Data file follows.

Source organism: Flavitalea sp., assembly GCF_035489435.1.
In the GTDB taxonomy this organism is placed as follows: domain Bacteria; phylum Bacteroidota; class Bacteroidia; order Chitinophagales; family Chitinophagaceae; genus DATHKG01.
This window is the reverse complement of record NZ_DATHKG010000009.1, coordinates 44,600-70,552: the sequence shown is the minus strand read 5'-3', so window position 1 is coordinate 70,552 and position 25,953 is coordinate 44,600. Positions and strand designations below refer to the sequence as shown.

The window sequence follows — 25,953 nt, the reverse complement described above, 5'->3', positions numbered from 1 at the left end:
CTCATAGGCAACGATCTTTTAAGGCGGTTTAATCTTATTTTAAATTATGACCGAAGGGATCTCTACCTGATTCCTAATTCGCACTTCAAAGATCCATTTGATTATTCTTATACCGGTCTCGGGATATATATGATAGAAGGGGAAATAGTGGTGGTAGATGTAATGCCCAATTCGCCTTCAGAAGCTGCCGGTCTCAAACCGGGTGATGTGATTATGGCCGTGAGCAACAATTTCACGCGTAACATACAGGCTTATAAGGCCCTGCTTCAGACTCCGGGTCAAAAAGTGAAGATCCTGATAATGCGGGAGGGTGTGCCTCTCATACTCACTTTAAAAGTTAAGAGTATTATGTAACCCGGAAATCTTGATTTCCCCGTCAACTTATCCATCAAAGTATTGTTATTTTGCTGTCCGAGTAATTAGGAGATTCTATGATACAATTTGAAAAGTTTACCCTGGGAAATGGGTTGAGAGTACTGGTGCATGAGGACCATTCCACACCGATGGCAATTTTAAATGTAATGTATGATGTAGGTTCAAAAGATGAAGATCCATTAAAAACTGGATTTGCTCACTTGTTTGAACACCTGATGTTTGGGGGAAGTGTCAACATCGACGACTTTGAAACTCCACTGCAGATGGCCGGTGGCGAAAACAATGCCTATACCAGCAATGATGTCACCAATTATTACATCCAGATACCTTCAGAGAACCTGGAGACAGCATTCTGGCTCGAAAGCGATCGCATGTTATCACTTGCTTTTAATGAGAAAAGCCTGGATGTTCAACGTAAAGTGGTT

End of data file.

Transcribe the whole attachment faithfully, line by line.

Source organism: Flavitalea sp., assembly GCF_035489435.1.
In the GTDB taxonomy this organism is placed as follows: domain Bacteria; phylum Bacteroidota; class Bacteroidia; order Chitinophagales; family Chitinophagaceae; genus DATHKG01.
This window is the reverse complement of record NZ_DATHKG010000009.1, coordinates 44,600-70,552: the sequence shown is the minus strand read 5'-3', so window position 1 is coordinate 70,552 and position 25,953 is coordinate 44,600. Positions and strand designations below refer to the sequence as shown.

The window sequence follows — 25,953 nt, the reverse complement described above, 5'->3', positions numbered from 1 at the left end:
CTCATAGGCAACGATCTTTTAAGGCGGTTTAATCTTATTTTAAATTATGACCGAAGGGATCTCTACCTGATTCCTAATTCGCACTTCAAAGATCCATTTGATTATTCTTATACCGGTCTCGGGATATATATGATAGAAGGGGAAATAGTGGTGGTAGATGTAATGCCCAATTCGCCTTCAGAAGCTGCCGGTCTCAAACCGGGTGATGTGATTATGGCCGTGAGCAACAATTTCACGCGTAACATACAGGCTTATAAGGCCCTGCTTCAGACTCCGGGTCAAAAAGTGAAGATCCTGATAATGCGGGAGGGTGTGCCTCTCATACTCACTTTAAAAGTTAAGAGTATTATGTAACCCGGAAATCTTGATTTCCCCGTCAACTTATCCATCAAAGTATTGTTATTTTGCTGTCCGAGTAATTAGGAGATTCTATGATACAATTTGAAAAGTTTACCCTGGGAAATGGGTTGAGAGTACTGGTGCATGAGGACCATTCCACACCGATGGCAATTTTAAATGTAATGTATGATGTAGGTTCAAAAGATGAAGATCCATTAAAAACTGGATTTGCTCACTTGTTTGAACACCTGATGTTTGGGGGAAGTGTCAACATCGACGACTTTGAAACTCCACTGCAGATGGCCGGTGGCGAAAACAATGCCTATACCAGCAATGATGTCACCAATTATTACATCCAGATACCTTCAGAGAACCTGGAGACAGCATTCTGGCTCGAAAGCGATCGCATGTTATCACTTGCTTTTAATGAGAAAAGCCTGGATGTTCAACGTAAAGTGGTT